Serialize & Deserialize derived class insances in generic List: Problems & Solutions

02 Mar

There have been numerous discussions on serialize & deserialize derived class insances to and from generic List<T> and XML files. The problem is when you declare the collection as List<BaseClass>, there is no problem in serialization, but you will have a hard time in retrieving data from XML files. Simply reasonable, the List<BaseClass> does not serialize the derived instances’ type information, and it is ignorant which subclass instances to convert to, when deserializtion takes place.

Numerous discussions can be found on the web, and to list a few:

Although there have been many solutions to tackle the problems, however there seems to be no generic implementation that make save/read XML to and from list or collections. What is expected is not a wrapper in the form that:

class Wrapper { public Collection<Item> Items { get; set; } public string Name { get; set; } }

As this will introduce a new hierarchy in the XML.

A perferable data structure would be: XList<T> that support to serialize and deserialize the derived types, and here comes the solution, and similar approaches can be found on the web, and I just encapsulate them into a single class XList<T>.


AA D1=new AA(); //Derived type BB D2=new BB(); //Derived type CC D3=new CC(); //Derived type X D4=new X(); //Base Class XList<X> AllData=new XList<X>(); AllData.Add(D1); AllData.Add(D2); AllData.Add(D3); AllData.Add(D4); // ----------------------------------- AllData.Save(@"C:\Temp\Demo.xml"); // ----------------------------------- // Retrieve data from XML file // ----------------------------------- XList<X> AllData=new XList<X>(); AllData.Open(@"C:\Temp\Demo.xml"); // -----------------------------------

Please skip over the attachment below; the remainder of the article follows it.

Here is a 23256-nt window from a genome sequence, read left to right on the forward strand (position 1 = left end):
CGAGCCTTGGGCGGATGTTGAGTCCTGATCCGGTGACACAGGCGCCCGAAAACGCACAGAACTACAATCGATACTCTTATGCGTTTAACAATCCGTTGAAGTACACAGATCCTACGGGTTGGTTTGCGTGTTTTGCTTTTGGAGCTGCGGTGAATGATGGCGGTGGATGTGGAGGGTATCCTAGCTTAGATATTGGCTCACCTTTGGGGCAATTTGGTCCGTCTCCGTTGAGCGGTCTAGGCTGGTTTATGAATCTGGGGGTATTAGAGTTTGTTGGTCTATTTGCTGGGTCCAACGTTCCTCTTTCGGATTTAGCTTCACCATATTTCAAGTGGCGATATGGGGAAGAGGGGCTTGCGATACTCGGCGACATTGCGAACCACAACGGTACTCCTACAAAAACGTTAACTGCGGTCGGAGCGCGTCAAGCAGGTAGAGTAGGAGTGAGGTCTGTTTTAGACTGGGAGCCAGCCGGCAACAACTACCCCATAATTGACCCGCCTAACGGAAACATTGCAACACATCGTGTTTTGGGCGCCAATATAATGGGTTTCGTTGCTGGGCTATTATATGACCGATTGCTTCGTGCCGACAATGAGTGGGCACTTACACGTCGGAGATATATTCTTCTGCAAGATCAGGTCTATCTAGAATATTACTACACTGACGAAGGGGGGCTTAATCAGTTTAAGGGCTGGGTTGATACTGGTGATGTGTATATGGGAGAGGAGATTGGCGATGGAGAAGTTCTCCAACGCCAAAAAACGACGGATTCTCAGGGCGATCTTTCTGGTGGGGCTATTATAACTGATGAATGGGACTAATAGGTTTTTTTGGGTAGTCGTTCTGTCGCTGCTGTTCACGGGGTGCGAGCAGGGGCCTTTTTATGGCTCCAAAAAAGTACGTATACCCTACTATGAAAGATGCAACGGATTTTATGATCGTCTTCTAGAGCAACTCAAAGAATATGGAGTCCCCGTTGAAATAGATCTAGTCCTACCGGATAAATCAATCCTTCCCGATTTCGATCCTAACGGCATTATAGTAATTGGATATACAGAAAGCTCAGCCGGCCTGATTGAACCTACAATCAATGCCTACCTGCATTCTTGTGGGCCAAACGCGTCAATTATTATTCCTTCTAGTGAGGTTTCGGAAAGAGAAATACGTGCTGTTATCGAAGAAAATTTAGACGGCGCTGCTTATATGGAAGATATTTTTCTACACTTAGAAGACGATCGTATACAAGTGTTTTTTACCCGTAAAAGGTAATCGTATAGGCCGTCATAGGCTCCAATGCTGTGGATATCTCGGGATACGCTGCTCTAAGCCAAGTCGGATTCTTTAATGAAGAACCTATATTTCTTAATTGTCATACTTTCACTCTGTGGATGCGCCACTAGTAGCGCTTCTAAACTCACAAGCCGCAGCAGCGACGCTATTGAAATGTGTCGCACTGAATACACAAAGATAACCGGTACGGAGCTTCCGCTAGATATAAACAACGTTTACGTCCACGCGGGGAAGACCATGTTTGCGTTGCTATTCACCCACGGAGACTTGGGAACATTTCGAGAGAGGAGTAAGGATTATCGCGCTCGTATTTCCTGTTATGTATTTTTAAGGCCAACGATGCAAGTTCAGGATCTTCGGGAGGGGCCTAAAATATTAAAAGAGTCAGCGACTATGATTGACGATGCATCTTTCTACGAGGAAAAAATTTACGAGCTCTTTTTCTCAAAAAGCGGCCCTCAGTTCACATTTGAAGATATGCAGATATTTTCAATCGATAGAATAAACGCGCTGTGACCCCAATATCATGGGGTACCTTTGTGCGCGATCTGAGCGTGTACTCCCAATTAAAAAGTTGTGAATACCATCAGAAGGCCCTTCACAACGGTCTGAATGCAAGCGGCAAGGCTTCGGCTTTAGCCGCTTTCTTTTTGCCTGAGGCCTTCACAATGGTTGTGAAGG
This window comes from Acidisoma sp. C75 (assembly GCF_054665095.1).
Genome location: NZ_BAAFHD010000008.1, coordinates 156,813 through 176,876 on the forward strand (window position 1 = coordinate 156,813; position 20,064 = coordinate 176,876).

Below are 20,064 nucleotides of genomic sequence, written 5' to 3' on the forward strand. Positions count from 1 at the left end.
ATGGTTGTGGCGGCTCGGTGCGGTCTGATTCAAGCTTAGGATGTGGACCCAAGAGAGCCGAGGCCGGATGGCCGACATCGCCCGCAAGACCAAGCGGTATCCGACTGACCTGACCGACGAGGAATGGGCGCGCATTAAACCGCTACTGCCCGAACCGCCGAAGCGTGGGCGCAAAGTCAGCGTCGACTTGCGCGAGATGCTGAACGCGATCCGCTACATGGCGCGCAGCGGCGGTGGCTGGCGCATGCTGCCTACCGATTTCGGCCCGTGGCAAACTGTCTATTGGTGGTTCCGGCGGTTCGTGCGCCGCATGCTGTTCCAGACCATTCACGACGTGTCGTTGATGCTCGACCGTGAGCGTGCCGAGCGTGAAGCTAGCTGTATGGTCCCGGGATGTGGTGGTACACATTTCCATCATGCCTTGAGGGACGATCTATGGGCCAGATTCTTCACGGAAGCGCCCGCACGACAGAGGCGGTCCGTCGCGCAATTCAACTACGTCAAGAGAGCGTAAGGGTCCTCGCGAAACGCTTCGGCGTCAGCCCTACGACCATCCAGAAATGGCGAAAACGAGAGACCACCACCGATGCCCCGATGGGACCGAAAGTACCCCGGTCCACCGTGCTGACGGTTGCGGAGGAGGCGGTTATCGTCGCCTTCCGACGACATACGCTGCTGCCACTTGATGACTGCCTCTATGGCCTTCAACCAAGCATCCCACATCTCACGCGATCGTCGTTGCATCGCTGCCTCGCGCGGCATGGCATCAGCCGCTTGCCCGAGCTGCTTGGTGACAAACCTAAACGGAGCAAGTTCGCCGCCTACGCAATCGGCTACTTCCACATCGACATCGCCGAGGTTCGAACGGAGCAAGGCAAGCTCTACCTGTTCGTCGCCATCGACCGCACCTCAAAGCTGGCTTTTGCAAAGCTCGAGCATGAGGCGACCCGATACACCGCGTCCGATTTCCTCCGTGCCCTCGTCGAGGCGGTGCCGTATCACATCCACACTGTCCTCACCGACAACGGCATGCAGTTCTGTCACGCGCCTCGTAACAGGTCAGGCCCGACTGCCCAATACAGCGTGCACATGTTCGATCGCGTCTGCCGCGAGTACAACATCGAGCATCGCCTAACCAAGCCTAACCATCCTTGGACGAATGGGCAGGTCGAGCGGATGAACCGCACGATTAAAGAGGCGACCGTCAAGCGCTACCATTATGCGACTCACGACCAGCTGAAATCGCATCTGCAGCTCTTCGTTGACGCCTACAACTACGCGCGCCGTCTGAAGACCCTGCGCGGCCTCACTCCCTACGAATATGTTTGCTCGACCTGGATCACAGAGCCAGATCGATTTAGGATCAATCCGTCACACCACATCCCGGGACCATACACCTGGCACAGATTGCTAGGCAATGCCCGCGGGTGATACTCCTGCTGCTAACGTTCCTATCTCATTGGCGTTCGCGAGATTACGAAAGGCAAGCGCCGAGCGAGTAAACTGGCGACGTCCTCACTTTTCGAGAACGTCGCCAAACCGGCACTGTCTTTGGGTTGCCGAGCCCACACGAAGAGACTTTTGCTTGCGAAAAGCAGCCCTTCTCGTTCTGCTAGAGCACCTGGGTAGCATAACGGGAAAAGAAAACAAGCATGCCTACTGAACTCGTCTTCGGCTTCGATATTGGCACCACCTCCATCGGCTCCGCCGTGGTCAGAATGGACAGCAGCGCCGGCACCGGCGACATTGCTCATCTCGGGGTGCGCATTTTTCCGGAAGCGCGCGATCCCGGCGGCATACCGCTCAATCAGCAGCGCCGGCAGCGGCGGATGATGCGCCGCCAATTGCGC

For those who wish to know the technical details, the below highlights some interesting points:

  1. The use of XmlInclude attributes is cumbersome to maintain the code
  2. The proposed implementation derives from:
    public class XList<T> : Collection<T>, IXmlSerializable

    Impementing IXmlSerializable enables custom serialization to be controlled at a better granuar level.

  3. The reason why it does not derive from List<T> is that the List<T> does not expose “Items” property, which is highly expected.
  4. The trick to achieve the aforementioned functionality to convert the internal IList<T> Items to/from List<T> during the serialization and deserialization, as IList<T> does not provide functionalities for serialization/deserialization. You will encounter the exception “Cannot serialize interface System.Collections.Generic.IList`1[ … ]” if you directly use IList<T> Items offered by Collection<T>.

A test project is developed to demonstrated the use of this handy class.


Download the demo project source here or click this link.

Comments and ranking of this post are strongly welcome. Let me know your feedback!

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Posted by on March 2, 2011 in Dotnet/C#


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